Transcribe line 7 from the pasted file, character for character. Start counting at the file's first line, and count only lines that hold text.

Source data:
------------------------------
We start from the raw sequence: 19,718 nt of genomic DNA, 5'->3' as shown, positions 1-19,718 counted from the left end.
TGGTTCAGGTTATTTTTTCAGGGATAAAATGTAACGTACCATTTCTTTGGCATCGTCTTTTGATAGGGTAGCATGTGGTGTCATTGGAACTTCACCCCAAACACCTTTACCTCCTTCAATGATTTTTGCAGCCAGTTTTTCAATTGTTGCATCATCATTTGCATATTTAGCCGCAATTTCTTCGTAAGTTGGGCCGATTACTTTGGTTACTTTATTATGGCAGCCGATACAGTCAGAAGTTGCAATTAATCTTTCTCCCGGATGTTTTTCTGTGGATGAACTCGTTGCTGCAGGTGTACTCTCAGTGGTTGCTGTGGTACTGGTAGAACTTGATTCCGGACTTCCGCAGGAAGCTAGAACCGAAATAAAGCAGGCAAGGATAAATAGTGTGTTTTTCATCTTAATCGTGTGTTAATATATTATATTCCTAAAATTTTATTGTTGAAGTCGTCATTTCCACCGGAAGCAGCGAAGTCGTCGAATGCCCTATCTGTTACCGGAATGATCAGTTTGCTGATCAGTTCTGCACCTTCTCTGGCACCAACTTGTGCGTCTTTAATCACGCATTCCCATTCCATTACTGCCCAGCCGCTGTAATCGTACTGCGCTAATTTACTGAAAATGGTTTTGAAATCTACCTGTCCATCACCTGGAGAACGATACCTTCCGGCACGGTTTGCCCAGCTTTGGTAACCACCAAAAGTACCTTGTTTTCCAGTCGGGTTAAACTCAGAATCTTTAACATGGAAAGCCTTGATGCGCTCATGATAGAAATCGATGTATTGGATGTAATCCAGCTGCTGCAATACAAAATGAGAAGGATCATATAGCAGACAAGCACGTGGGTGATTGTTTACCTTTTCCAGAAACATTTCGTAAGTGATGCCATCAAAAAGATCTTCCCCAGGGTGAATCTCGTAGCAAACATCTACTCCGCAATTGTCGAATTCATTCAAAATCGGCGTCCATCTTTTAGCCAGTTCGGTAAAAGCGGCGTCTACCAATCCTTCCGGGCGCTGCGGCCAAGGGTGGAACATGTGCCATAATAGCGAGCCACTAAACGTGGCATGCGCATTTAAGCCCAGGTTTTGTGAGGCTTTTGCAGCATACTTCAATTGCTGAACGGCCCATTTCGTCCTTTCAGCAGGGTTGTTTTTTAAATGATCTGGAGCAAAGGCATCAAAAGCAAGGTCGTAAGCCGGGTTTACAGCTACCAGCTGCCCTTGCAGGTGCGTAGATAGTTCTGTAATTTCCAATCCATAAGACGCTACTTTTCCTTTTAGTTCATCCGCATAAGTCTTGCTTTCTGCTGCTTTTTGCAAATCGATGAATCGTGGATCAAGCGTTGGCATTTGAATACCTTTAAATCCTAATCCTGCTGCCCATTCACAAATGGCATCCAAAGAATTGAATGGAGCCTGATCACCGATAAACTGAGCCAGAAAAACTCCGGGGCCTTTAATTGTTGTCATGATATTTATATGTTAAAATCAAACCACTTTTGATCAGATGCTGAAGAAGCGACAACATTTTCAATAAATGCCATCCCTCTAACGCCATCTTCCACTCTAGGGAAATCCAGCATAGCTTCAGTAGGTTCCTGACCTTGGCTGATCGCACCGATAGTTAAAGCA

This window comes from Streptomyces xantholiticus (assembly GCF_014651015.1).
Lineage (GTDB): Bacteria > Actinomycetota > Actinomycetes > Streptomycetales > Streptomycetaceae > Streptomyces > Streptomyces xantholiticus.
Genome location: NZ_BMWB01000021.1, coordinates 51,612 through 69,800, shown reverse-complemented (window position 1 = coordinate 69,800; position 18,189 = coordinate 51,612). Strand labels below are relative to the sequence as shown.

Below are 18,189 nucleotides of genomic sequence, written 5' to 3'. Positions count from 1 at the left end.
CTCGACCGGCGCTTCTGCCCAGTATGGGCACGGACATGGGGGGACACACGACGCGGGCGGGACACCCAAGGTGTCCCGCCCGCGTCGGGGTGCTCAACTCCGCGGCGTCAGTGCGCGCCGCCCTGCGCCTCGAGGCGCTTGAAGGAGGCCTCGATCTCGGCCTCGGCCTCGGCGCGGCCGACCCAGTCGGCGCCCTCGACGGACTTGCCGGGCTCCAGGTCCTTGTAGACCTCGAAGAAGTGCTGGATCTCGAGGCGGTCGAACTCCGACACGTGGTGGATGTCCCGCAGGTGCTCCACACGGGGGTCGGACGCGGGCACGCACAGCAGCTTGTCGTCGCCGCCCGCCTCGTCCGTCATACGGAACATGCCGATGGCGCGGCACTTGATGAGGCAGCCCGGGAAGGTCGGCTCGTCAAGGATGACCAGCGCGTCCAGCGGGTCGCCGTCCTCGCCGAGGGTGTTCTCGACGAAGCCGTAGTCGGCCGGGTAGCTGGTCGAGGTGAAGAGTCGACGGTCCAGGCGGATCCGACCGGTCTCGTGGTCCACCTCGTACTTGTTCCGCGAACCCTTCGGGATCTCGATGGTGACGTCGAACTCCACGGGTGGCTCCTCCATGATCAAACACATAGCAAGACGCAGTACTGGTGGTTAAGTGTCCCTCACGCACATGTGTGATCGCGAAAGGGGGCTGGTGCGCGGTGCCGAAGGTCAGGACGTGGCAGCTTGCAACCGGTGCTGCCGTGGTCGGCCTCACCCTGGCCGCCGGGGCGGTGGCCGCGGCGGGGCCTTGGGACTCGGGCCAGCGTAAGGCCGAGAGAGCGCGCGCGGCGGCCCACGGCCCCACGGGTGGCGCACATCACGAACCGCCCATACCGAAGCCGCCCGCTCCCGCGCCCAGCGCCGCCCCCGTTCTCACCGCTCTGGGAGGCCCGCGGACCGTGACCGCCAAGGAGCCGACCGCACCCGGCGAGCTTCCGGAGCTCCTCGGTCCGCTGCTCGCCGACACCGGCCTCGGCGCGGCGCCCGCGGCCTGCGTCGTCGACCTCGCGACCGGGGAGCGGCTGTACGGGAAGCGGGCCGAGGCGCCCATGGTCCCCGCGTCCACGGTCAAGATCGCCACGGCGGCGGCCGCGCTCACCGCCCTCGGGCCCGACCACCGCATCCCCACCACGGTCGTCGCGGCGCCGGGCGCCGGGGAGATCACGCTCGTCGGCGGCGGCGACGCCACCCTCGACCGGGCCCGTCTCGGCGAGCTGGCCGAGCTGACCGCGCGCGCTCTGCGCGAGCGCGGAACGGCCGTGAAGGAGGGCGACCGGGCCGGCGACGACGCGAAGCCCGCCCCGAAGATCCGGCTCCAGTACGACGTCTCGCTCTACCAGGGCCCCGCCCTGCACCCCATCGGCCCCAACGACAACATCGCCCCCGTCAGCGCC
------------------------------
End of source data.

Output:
CTCGACCGGCGCTTCTGCCCAGTATGGGCACGGACATGGGGGGACACACGACGCGGGCGGGACACCCAAGGTGTCCCGCCCGCGTCGGGGTGCTCAACTCCGCGGCGTCAGTGCGCGCCGCCCTGCGCCTCGAGGCGCTTGAAGGAGGCCTCGATCTCGGCCTCGGCCTCGGCGCGGCCGACCCAGTCGGCGCCCTCGACGGACTTGCCGGGCTCCAGGTCCTTGTAGACCTCGAAGAAGTGCTGGATCTCGAGGCGGTCGAACTCCGACACGTGGTGGATGTCCCGCAGGTGCTCCACACGGGGGTCGGACGCGGGCACGCACAGCAGCTTGTCGTCGCCGCCCGCCTCGTCCGTCATACGGAACATGCCGATGGCGCGGCACTTGATGAGGCAGCCCGGGAAGGTCGGCTCGTCAAGGATGACCAGCGCGTCCAGCGGGTCGCCGTCCTCGCCGAGGGTGTTCTCGACGAAGCCGTAGTCGGCCGGGTAGCTGGTCGAGGTGAAGAGTCGACGGTCCAGGCGGATCCGACCGGTCTCGTGGTCCACCTCGTACTTGTTCCGCGAACCCTTCGGGATCTCGATGGTGACGTCGAACTCCACGGGTGGCTCCTCCATGATCAAACACATAGCAAGACGCAGTACTGGTGGTTAAGTGTCCCTCACGCACATGTGTGATCGCGAAAGGGGGCTGGTGCGCGGTGCCGAAGGTCAGGACGTGGCAGCTTGCAACCGGTGCTGCCGTGGTCGGCCTCACCCTGGCCGCCGGGGCGGTGGCCGCGGCGGGGCCTTGGGACTCGGGCCAGCGTAAGGCCGAGAGAGCGCGCGCGGCGGCCCACGGCCCCACGGGTGGCGCACATCACGAACCGCCCATACCGAAGCCGCCCGCTCCCGCGCCCAGCGCCGCCCCCGTTCTCACCGCTCTGGGAGGCCCGCGGACCGTGACCGCCAAGGAGCCGACCGCACCCGGCGAGCTTCCGGAGCTCCTCGGTCCGCTGCTCGCCGACACCGGCCTCGGCGCGGCGCCCGCGGCCTGCGTCGTCGACCTCGCGACCGGGGAGCGGCTGTACGGGAAGCGGGCCGAGGCGCCCATGGTCCCCGCGTCCACGGTCAAGATCGCCACGGCGGCGGCCGCGCTCACCGCCCTCGGGCCCGACCACCGCATCCCCACCACGGTCGTCGCGGCGCCGGGCGCCGGGGAGATCACGCTCGTCGGCGGCGGCGACGCCACCCTCGACCGGGCCCGTCTCGGCGAGCTGGCCGAGCTGACCGCGCGCGCTCTGCGCGAGCGCGGAACGGCCGTGAAGGAGGGCGACCGGGCCGGCGACGACGCGAAGCCCGCCCCGAAGATCCGGCTCCAGTACGACGTCTCGCTCTACCAGGGCCCCGCCCTGCACCCCATCGGCCCCAACGACAACATCGCCCCCGTCAGCGCC